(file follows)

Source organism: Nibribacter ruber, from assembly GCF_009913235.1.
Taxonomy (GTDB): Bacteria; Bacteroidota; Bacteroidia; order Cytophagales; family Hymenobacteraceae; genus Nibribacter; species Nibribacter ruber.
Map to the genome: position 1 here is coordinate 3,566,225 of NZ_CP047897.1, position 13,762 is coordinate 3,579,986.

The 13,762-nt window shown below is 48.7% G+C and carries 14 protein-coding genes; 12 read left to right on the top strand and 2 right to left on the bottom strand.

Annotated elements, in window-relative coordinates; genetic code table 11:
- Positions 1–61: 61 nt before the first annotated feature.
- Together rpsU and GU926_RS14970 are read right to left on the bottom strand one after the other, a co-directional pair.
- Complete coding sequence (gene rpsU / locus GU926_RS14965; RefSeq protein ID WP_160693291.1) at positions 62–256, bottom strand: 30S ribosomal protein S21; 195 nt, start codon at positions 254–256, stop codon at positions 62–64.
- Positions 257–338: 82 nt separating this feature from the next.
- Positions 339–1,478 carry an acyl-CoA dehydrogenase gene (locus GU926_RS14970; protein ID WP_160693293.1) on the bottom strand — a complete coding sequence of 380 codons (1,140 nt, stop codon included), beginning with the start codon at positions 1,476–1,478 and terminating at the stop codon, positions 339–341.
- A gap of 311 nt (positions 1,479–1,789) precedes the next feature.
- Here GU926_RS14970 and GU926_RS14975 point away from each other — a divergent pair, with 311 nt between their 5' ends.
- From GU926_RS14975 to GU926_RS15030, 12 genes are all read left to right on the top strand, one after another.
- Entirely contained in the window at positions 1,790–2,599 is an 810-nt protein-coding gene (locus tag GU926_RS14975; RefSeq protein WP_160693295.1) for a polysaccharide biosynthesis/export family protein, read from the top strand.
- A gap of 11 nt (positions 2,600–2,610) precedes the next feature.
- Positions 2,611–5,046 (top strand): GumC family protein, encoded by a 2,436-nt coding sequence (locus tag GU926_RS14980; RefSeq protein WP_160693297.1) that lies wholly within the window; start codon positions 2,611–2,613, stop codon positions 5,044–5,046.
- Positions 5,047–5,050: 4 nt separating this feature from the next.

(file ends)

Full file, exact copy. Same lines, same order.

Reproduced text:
Source organism: Nibribacter ruber, from assembly GCF_009913235.1.
Taxonomy (GTDB): Bacteria; Bacteroidota; Bacteroidia; order Cytophagales; family Hymenobacteraceae; genus Nibribacter; species Nibribacter ruber.
Map to the genome: position 1 here is coordinate 3,566,225 of NZ_CP047897.1, position 13,762 is coordinate 3,579,986.

The 13,762-nt window shown below is 48.7% G+C and carries 14 protein-coding genes; 12 read left to right on the top strand and 2 right to left on the bottom strand.

Annotated elements, in window-relative coordinates; genetic code table 11:
- Positions 1–61: 61 nt before the first annotated feature.
- Together rpsU and GU926_RS14970 are read right to left on the bottom strand one after the other, a co-directional pair.
- Complete coding sequence (gene rpsU / locus GU926_RS14965; RefSeq protein ID WP_160693291.1) at positions 62–256, bottom strand: 30S ribosomal protein S21; 195 nt, start codon at positions 254–256, stop codon at positions 62–64.
- Positions 257–338: 82 nt separating this feature from the next.
- Positions 339–1,478 carry an acyl-CoA dehydrogenase gene (locus GU926_RS14970; protein ID WP_160693293.1) on the bottom strand — a complete coding sequence of 380 codons (1,140 nt, stop codon included), beginning with the start codon at positions 1,476–1,478 and terminating at the stop codon, positions 339–341.
- A gap of 311 nt (positions 1,479–1,789) precedes the next feature.
- Here GU926_RS14970 and GU926_RS14975 point away from each other — a divergent pair, with 311 nt between their 5' ends.
- From GU926_RS14975 to GU926_RS15030, 12 genes are all read left to right on the top strand, one after another.
- Entirely contained in the window at positions 1,790–2,599 is an 810-nt protein-coding gene (locus tag GU926_RS14975; RefSeq protein WP_160693295.1) for a polysaccharide biosynthesis/export family protein, read from the top strand.
- A gap of 11 nt (positions 2,600–2,610) precedes the next feature.
- Positions 2,611–5,046 (top strand): GumC family protein, encoded by a 2,436-nt coding sequence (locus tag GU926_RS14980; RefSeq protein WP_160693297.1) that lies wholly within the window; start codon positions 2,611–2,613, stop codon positions 5,044–5,046.
- Positions 5,047–5,050: 4 nt separating this feature from the next.